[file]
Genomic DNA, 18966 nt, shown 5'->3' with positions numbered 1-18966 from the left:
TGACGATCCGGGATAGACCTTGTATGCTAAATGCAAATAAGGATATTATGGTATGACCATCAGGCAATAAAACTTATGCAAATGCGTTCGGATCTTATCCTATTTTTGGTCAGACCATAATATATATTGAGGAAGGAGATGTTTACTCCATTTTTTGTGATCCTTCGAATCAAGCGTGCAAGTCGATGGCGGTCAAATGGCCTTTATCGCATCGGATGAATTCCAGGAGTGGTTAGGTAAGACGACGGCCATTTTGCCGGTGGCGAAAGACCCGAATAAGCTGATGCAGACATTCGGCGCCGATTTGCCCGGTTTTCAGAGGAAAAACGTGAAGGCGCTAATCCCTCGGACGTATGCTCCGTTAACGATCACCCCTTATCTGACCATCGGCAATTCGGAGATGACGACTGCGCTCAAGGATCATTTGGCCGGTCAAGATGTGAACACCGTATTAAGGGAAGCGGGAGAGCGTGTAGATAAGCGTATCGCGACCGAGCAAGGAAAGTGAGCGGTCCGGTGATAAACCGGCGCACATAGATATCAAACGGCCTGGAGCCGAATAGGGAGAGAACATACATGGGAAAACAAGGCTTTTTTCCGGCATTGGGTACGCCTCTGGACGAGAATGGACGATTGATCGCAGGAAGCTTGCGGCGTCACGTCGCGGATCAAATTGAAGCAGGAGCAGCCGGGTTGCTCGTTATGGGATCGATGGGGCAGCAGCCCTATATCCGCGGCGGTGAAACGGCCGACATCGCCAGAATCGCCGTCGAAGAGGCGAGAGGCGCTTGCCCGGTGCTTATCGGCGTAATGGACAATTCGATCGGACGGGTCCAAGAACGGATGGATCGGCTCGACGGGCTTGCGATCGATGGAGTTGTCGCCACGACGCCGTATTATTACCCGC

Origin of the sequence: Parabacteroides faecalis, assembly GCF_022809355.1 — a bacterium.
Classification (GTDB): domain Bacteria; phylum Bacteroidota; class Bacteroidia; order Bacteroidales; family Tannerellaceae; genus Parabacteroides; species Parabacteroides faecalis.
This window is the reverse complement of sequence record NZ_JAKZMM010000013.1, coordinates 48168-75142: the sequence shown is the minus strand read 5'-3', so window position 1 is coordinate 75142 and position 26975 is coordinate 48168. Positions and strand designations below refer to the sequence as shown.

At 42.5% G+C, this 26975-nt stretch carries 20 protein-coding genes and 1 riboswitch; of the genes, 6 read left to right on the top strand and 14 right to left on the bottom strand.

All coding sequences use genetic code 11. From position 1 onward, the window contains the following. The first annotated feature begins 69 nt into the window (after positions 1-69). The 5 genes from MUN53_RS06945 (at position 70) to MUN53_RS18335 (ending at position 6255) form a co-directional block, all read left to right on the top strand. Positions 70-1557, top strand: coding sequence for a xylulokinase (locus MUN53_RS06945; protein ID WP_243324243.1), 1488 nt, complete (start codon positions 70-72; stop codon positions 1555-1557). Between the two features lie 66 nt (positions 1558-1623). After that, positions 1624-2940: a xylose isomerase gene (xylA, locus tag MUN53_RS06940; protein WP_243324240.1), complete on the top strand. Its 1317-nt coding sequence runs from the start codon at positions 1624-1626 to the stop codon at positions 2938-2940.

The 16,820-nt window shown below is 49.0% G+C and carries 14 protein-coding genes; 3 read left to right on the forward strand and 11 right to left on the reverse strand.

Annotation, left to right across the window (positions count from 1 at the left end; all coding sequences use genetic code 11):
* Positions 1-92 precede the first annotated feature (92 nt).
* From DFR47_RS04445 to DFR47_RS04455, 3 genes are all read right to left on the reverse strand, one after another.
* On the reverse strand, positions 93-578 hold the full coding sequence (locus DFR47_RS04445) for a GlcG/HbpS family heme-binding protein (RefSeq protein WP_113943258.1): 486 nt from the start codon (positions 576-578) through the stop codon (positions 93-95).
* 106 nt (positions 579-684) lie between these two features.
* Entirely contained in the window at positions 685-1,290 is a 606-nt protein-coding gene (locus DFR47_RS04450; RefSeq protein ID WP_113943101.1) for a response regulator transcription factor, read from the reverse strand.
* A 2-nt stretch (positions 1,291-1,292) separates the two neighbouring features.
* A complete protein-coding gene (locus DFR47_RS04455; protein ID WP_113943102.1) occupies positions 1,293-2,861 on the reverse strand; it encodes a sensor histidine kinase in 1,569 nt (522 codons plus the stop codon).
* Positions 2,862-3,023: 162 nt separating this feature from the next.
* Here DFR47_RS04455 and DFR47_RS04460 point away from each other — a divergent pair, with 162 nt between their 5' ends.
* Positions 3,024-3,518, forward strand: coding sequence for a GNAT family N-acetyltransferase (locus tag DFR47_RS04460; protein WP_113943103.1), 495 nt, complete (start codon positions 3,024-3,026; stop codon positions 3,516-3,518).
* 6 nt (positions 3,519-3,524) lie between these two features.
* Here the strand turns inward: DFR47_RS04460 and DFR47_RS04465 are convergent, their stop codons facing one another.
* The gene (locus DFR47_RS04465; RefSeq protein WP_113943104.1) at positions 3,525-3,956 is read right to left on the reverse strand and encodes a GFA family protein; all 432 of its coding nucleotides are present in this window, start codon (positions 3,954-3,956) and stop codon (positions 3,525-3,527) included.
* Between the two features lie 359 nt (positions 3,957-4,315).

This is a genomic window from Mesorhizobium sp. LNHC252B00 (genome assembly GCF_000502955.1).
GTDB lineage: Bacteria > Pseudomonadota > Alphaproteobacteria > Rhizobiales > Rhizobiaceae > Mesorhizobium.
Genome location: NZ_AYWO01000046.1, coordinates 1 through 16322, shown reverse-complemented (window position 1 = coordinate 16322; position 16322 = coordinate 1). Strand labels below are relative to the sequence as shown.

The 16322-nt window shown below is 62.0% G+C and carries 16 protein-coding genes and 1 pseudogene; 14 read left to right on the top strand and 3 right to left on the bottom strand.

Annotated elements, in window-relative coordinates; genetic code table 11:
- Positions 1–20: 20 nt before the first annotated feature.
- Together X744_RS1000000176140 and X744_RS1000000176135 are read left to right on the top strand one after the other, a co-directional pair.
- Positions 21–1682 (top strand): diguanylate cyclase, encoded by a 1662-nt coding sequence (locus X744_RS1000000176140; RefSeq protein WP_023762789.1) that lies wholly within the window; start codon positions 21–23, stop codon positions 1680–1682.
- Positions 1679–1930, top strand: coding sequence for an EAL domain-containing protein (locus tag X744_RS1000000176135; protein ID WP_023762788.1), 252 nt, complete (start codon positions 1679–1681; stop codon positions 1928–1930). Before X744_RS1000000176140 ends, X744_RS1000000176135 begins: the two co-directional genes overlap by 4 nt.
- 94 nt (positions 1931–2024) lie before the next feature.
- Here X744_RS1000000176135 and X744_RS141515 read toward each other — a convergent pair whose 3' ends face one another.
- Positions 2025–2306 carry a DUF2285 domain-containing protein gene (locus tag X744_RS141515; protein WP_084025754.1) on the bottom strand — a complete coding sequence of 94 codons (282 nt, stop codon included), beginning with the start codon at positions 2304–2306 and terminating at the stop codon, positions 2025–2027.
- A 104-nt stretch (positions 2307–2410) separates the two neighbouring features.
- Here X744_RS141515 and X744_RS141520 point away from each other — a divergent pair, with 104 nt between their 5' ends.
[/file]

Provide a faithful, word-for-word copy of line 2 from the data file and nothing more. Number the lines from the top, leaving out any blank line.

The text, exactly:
TGACGATCCGGGATAGACCTTGTATGCTAAATGCAAATAAGGATATTATGGTATGACCATCAGGCAATAAAACTTATGCAAATGCGTTCGGATCTTATCCTATTTTTGGTCAGACCATAATATATATTGAGGAAGGAGATGTTTACTCCATTTTTTGTGATCCTTCGAATCAAGCGTGCAAGTCGATGGCGGTCAAATGGCCTTTATCGCATCGGATGAATTCCAGGAGTGGTTAGGTAAGACGACGGCCATTTTGCCGGTGGCGAAAGACCCGAATAAGCTGATGCAGACATTCGGCGCCGATTTGCCCGGTTTTCAGAGGAAAAACGTGAAGGCGCTAATCCCTCGGACGTATGCTCCGTTAACGATCACCCCTTATCTGACCATCGGCAATTCGGAGATGACGACTGCGCTCAAGGATCATTTGGCCGGTCAAGATGTGAACACCGTATTAAGGGAAGCGGGAGAGCGTGTAGATAAGCGTATCGCGACCGAGCAAGGAAAGTGAGCGGTCCGGTGATAAACCGGCGCACATAGATATCAAACGGCCTGGAGCCGAATAGGGAGAGAACATACATGGGAAAACAAGGCTTTTTTCCGGCATTGGGTACGCCTCTGGACGAGAATGGACGATTGATCGCAGGAAGCTTGCGGCGTCACGTCGCGGATCAAATTGAAGCAGGAGCAGCCGGGTTGCTCGTTATGGGATCGATGGGGCAGCAGCCCTATATCCGCGGCGGTGAAACGGCCGACATCGCCAGAATCGCCGTCGAAGAGGCGAGAGGCGCTTGCCCGGTGCTTATCGGCGTAATGGACAATTCGATCGGACGGGTCCAAGAACGGATGGATCGGCTCGACGGGCTTGCGATCGATGGAGTTGTCGCCACGACGCCGTATTATTACCCGC